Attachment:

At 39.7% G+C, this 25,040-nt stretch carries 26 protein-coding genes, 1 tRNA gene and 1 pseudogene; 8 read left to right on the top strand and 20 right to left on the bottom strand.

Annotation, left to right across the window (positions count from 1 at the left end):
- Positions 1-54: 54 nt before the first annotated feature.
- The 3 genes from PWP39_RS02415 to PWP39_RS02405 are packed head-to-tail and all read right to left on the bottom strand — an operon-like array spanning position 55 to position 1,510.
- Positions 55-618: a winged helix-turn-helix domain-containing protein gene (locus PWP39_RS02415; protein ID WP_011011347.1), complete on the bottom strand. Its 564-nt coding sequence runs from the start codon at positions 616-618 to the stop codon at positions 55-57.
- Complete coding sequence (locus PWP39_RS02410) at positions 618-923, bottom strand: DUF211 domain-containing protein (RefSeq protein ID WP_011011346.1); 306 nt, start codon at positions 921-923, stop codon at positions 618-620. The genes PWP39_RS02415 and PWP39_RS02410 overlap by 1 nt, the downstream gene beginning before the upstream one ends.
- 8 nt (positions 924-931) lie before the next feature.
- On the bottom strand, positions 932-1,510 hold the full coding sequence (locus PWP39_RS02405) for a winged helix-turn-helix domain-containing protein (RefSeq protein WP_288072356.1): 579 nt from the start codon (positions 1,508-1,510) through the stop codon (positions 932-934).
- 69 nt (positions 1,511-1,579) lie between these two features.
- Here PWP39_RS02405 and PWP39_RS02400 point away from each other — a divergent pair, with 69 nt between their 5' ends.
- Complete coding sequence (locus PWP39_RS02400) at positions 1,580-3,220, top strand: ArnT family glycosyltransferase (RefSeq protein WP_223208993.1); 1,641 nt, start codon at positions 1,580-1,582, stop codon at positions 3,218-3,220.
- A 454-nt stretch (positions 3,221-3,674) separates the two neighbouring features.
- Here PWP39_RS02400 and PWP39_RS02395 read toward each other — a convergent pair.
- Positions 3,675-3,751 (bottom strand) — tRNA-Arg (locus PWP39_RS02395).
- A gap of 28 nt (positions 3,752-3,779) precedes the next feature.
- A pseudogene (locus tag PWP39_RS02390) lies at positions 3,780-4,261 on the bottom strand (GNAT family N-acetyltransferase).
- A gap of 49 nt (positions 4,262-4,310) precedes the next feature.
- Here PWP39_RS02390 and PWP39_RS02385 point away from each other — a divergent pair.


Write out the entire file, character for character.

At 39.7% G+C, this 25,040-nt stretch carries 26 protein-coding genes, 1 tRNA gene and 1 pseudogene; 8 read left to right on the top strand and 20 right to left on the bottom strand.

Annotation, left to right across the window (positions count from 1 at the left end):
- Positions 1-54: 54 nt before the first annotated feature.
- The 3 genes from PWP39_RS02415 to PWP39_RS02405 are packed head-to-tail and all read right to left on the bottom strand — an operon-like array spanning position 55 to position 1,510.
- Positions 55-618: a winged helix-turn-helix domain-containing protein gene (locus PWP39_RS02415; protein ID WP_011011347.1), complete on the bottom strand. Its 564-nt coding sequence runs from the start codon at positions 616-618 to the stop codon at positions 55-57.
- Complete coding sequence (locus PWP39_RS02410) at positions 618-923, bottom strand: DUF211 domain-containing protein (RefSeq protein ID WP_011011346.1); 306 nt, start codon at positions 921-923, stop codon at positions 618-620. The genes PWP39_RS02415 and PWP39_RS02410 overlap by 1 nt, the downstream gene beginning before the upstream one ends.
- 8 nt (positions 924-931) lie before the next feature.
- On the bottom strand, positions 932-1,510 hold the full coding sequence (locus PWP39_RS02405) for a winged helix-turn-helix domain-containing protein (RefSeq protein WP_288072356.1): 579 nt from the start codon (positions 1,508-1,510) through the stop codon (positions 932-934).
- 69 nt (positions 1,511-1,579) lie between these two features.
- Here PWP39_RS02405 and PWP39_RS02400 point away from each other — a divergent pair, with 69 nt between their 5' ends.
- Complete coding sequence (locus PWP39_RS02400) at positions 1,580-3,220, top strand: ArnT family glycosyltransferase (RefSeq protein WP_223208993.1); 1,641 nt, start codon at positions 1,580-1,582, stop codon at positions 3,218-3,220.
- A 454-nt stretch (positions 3,221-3,674) separates the two neighbouring features.
- Here PWP39_RS02400 and PWP39_RS02395 read toward each other — a convergent pair.
- Positions 3,675-3,751 (bottom strand) — tRNA-Arg (locus PWP39_RS02395).
- A gap of 28 nt (positions 3,752-3,779) precedes the next feature.
- A pseudogene (locus tag PWP39_RS02390) lies at positions 3,780-4,261 on the bottom strand (GNAT family N-acetyltransferase).
- A gap of 49 nt (positions 4,262-4,310) precedes the next feature.
- Here PWP39_RS02390 and PWP39_RS02385 point away from each other — a divergent pair.